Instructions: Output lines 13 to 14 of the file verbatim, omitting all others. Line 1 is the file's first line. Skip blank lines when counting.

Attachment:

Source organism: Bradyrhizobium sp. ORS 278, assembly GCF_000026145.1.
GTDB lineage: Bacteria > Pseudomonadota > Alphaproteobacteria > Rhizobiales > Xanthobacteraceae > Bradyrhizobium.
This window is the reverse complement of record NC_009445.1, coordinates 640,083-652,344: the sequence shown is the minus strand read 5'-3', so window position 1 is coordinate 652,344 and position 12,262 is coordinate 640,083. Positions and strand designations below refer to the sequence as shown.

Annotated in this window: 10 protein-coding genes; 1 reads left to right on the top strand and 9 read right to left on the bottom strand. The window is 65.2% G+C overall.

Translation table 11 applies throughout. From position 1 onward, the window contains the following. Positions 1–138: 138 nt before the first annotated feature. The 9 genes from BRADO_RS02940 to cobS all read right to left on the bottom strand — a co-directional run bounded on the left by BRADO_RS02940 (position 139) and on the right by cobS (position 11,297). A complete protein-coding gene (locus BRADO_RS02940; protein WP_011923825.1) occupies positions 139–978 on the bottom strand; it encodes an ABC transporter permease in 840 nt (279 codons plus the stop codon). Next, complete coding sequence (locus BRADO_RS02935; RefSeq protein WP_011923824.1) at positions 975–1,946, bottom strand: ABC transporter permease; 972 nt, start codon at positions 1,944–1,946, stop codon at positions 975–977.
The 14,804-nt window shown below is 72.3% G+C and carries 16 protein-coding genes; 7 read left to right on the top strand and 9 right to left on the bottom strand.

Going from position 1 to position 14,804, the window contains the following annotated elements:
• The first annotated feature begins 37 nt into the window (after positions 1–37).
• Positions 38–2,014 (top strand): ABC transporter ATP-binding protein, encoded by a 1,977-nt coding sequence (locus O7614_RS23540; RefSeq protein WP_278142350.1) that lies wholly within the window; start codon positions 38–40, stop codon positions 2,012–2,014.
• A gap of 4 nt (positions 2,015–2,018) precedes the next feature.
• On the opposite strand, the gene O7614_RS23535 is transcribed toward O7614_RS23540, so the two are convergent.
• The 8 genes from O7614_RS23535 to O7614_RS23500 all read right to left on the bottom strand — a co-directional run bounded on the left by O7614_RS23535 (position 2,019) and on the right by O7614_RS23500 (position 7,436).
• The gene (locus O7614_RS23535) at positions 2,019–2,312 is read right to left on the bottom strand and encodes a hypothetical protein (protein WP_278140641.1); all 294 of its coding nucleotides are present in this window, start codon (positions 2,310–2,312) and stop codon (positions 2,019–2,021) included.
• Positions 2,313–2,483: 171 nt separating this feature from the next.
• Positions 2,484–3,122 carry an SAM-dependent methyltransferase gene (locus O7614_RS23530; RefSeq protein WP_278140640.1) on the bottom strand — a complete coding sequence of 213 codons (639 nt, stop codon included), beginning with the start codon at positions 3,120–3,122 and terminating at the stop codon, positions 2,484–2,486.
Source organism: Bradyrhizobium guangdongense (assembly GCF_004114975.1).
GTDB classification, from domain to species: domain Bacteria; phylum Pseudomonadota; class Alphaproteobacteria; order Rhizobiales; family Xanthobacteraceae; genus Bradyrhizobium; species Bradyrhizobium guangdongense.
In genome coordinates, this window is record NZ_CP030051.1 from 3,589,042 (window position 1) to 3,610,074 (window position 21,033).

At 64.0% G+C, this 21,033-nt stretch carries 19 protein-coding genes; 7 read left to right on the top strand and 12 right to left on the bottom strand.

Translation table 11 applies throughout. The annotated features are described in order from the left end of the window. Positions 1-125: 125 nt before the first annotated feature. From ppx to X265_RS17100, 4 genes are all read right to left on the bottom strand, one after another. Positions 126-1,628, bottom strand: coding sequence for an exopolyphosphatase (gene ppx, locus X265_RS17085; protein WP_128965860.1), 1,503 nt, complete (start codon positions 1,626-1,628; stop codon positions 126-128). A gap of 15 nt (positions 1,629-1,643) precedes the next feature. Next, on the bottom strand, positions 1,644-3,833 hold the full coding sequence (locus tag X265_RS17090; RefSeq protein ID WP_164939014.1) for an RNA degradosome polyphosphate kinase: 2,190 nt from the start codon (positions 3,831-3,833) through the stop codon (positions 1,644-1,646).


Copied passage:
• The gene (locus O7614_RS23535) at positions 2,019–2,312 is read right to left on the bottom strand and encodes a hypothetical protein (protein WP_278140641.1); all 294 of its coding nucleotides are present in this window, start codon (positions 2,310–2,312) and stop codon (positions 2,019–2,021) included.
• Positions 2,313–2,483: 171 nt separating this feature from the next.